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  • What Obama Doesn't Know about Defense Spending

    In yesterday’s “Twitter Town Hall,” President Barack Obama demonstrated yet again his failure to understand the size of the defense budget—as well as his desire to slash it in order to fund domestic spending. Here’s how the President described it:

    [T]he nice thing about the defense budget is it’s so big, it’s so huge, that a 1 percent reduction is the equivalent of the education budget. Not—I’m exaggerating, but it’s so big that you can make relatively modest changes to defense that end up giving you a lot of head room to fund things like basic research or student loans or things like that.

    Think again, Mr. President. Contrary to his wildly exaggerated statement, a 1 percent reduction to the Pentagon’s proposed fiscal year 2012 base budget would be $5.5 billion—or 7 percent of the Department of Education’s proposed FY 2012 budget.

    The President’s accounting failures aside, there’s an even bigger problem at work. Obama is of the belief that, for starters, $400 billion can be cut from the defense budget over the next 10 years without putting the military at risk. That’s in addition to the approximately $400 billion already cut by the Administration during the previous two years. In turn, he would take those dollars and apply them to pay for his pet projects at home.

    The President is proposing those cuts irrespective of the military’s needs.

    Outgoing Secretary of Defense Robert Gates stated that ill-conceived cuts to defense spending could increase America’s vulnerability in a “complex and unpredictable security environment” and that “the ultimate guarantee against the success of aggressors, dictators, and terrorists in the 21st century, as in the 20th, is hard power—the size, strength, and global reach of the United States military.”

    But with the President’s proposed cuts, America’s base defense budget would be at its lowest point in more than 60 years (as a percentage of America’s GDP). Meanwhile, the threats Gates spoke of continue to materialize, while challenges remain in Iraq, Afghanistan, Libya, and throughout the Middle East.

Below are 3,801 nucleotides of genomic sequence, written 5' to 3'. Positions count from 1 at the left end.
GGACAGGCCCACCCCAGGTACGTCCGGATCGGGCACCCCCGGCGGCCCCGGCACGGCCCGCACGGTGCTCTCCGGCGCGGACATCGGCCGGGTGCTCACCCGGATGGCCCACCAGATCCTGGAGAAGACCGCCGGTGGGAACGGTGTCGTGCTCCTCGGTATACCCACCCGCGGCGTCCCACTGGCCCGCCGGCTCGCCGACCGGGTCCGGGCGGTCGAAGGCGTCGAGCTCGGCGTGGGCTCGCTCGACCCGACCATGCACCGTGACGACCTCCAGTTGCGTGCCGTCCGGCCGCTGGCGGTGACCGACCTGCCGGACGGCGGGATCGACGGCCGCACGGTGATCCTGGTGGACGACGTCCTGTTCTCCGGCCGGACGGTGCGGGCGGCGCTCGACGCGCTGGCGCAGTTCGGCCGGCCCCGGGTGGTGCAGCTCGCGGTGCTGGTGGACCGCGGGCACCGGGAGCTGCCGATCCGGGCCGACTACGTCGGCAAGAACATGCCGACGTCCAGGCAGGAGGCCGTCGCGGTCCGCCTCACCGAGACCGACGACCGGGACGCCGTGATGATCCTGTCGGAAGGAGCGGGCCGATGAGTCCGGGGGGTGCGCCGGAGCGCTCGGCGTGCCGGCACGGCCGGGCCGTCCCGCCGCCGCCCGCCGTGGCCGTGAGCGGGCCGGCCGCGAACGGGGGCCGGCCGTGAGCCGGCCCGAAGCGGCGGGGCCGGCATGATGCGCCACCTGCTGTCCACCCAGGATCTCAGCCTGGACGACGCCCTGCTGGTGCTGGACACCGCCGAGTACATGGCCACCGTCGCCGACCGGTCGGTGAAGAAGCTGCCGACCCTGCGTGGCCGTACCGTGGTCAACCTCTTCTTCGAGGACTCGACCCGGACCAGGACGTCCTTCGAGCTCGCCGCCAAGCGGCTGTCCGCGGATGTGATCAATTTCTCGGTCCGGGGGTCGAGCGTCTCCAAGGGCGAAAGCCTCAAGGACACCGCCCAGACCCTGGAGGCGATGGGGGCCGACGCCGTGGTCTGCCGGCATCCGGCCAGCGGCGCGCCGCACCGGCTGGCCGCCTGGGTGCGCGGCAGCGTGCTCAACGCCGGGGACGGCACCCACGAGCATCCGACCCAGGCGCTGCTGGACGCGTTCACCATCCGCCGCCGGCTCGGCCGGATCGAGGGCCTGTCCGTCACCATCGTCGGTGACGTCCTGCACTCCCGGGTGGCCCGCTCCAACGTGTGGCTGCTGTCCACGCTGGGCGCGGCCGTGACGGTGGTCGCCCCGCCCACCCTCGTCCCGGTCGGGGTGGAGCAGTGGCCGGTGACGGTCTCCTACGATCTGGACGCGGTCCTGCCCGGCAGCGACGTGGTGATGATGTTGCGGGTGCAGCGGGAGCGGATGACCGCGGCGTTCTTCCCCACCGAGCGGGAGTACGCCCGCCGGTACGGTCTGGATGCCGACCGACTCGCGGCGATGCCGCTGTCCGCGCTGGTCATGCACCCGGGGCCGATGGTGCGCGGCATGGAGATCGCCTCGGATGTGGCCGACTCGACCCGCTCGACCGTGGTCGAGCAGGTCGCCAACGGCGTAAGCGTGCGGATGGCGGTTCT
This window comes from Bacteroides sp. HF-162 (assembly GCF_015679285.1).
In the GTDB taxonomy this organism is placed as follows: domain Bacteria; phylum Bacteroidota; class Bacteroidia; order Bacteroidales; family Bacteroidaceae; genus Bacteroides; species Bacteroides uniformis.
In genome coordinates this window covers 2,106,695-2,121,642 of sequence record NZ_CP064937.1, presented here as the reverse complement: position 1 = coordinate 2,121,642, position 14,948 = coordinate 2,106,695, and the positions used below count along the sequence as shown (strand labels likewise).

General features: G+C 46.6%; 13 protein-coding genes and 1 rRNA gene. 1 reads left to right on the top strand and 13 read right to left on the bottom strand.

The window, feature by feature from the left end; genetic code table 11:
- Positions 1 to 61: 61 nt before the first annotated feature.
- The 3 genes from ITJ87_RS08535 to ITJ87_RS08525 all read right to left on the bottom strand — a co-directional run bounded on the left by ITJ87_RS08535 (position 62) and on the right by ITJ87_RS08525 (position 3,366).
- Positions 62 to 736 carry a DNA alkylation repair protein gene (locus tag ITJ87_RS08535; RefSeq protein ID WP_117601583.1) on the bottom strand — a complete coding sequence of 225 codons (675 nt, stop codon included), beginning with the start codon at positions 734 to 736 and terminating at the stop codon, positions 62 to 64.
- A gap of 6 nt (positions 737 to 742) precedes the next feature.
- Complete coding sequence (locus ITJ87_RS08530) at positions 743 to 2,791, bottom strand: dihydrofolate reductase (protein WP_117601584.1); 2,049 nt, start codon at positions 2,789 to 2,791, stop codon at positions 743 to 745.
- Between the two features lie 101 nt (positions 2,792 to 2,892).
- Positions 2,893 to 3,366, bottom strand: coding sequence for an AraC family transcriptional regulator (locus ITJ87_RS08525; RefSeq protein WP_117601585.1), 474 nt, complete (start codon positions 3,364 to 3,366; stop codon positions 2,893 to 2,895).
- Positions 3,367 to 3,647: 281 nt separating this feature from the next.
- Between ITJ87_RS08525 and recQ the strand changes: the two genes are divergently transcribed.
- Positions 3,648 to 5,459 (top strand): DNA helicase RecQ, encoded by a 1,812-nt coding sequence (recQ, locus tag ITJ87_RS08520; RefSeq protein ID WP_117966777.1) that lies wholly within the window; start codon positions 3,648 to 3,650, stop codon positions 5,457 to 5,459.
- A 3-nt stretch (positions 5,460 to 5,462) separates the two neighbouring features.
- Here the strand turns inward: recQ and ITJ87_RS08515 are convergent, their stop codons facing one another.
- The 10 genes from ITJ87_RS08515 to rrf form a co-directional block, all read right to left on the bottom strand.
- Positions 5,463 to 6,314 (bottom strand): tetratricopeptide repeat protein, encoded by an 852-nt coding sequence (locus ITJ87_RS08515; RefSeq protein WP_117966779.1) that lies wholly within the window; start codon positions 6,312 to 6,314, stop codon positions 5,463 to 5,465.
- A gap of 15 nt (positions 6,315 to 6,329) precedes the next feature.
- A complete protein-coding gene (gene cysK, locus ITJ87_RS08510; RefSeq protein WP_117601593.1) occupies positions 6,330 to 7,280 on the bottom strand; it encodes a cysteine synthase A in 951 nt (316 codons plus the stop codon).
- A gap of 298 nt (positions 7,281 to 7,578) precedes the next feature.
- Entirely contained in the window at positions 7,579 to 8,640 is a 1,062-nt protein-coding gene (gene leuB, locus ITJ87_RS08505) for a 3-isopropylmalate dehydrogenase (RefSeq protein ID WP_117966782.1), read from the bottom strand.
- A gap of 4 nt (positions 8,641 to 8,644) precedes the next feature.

And then there’s the state of U.S. forces. Secretary Gates and the Quadrennial Defense Review Independent Panel have agreed that the U.S. went on a “procurement holiday” in the 1990s. Air Force Chief of Staff General Norton Schwartz has stated that the present fleet of 187 F–22 fighters creates a high risk for the U.S. military in meeting its operational demands. The U.S. Navy has the fewest number of ships since America’s entrance into World War I. And yet the President sees fit to slash defense?

    Contrary to Obama’s belief, the defense budget is not an ATM from which he can pull cash to pay for other projects. And he certainly can’t do it without causing further damage to U.S. military readiness. The Constitution demands that the U.S. government provide for the common defense. That’s a fact the President should keep in mind as he looks for ways to increase domestic spending amid a debt crisis.

    Posted in Security [slideshow_deploy]

    15 Responses to What Obama Doesn't Know about Defense Spending

    1. Bobbie says:

      I'd much rather spend on the defense of America's, our individual freedoms and liberties and Obama protecting them!

      But his efforts show his desire to control our individual freedoms and liberties using compromise at the expense of America's defense…

    2. West Texan says:

      Domestic spending? That's not in the constitution. Spending on defense, however, is specifically stated. Hum? Do you think Madison meant what he said about domestic affairs belonging to the respective states?

    3. martin d says:

      Yes, domestic spending is in the Constitution. It's also in the same sentence that grants power to spend on defense.

      • George Colgrove, VA says:

        No it is not martin. There is NO "general welfare clause." If you would read the federalist papers you would understand what "general welfare" means. The idea that the founders had was that all expenditures would apply to the general welfare of everyone – not just targeted people. Funding for a LEAGALLY run treasury benefits the general welfare as they manage the dollar and keep it strong for us all. Payouts to people who do not work does not benefit us all therefore does not fall under "general welfare." That is "targeted" welfare. But that being said, the word "welfare" meant something entirely different back then. It did not mean handouts or "benefits". It meant general happiness, prosperity, well-being, fortunes, etc. The founders meant by saying "general welfare" that we ALL can prosper equally IF WE CHOOSE TO! Those of us who set on our hands will therefore NOT PROSPER due to our own inaction, not by any action of any government. The way the current federal workforce implements "general welfare" goes directly opposite to what the founders wanted.

    4. Dairenn Lombard says: